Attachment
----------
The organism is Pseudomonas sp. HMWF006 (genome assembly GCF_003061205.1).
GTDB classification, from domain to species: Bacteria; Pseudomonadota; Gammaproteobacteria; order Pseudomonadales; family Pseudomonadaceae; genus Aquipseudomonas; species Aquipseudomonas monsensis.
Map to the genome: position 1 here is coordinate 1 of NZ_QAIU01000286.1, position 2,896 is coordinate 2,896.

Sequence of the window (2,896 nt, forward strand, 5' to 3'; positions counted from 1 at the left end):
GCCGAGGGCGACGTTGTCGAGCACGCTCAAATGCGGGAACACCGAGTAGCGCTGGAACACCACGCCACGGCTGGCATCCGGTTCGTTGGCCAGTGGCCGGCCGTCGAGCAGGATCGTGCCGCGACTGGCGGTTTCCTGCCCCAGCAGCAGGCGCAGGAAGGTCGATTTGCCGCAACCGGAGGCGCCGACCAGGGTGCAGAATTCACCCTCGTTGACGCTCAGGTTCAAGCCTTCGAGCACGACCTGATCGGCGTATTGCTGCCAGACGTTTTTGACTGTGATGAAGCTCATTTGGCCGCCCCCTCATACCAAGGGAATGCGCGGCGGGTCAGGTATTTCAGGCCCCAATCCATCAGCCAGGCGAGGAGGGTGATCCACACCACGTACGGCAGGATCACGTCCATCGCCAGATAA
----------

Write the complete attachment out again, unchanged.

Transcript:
The organism is Pseudomonas sp. HMWF006 (genome assembly GCF_003061205.1).
GTDB classification, from domain to species: Bacteria; Pseudomonadota; Gammaproteobacteria; order Pseudomonadales; family Pseudomonadaceae; genus Aquipseudomonas; species Aquipseudomonas monsensis.
Map to the genome: position 1 here is coordinate 1 of NZ_QAIU01000286.1, position 2,896 is coordinate 2,896.

Sequence of the window (2,896 nt, forward strand, 5' to 3'; positions counted from 1 at the left end):
GCCGAGGGCGACGTTGTCGAGCACGCTCAAATGCGGGAACACCGAGTAGCGCTGGAACACCACGCCACGGCTGGCATCCGGTTCGTTGGCCAGTGGCCGGCCGTCGAGCAGGATCGTGCCGCGACTGGCGGTTTCCTGCCCCAGCAGCAGGCGCAGGAAGGTCGATTTGCCGCAACCGGAGGCGCCGACCAGGGTGCAGAATTCACCCTCGTTGACGCTCAGGTTCAAGCCTTCGAGCACGACCTGATCGGCGTATTGCTGCCAGACGTTTTTGACTGTGATGAAGCTCATTTGGCCGCCCCCTCATACCAAGGGAATGCGCGGCGGGTCAGGTATTTCAGGCCCCAATCCATCAGCCAGGCGAGGAGGGTGATCCACACCACGTACGGCAGGATCACGTCCATCGCCAGATAA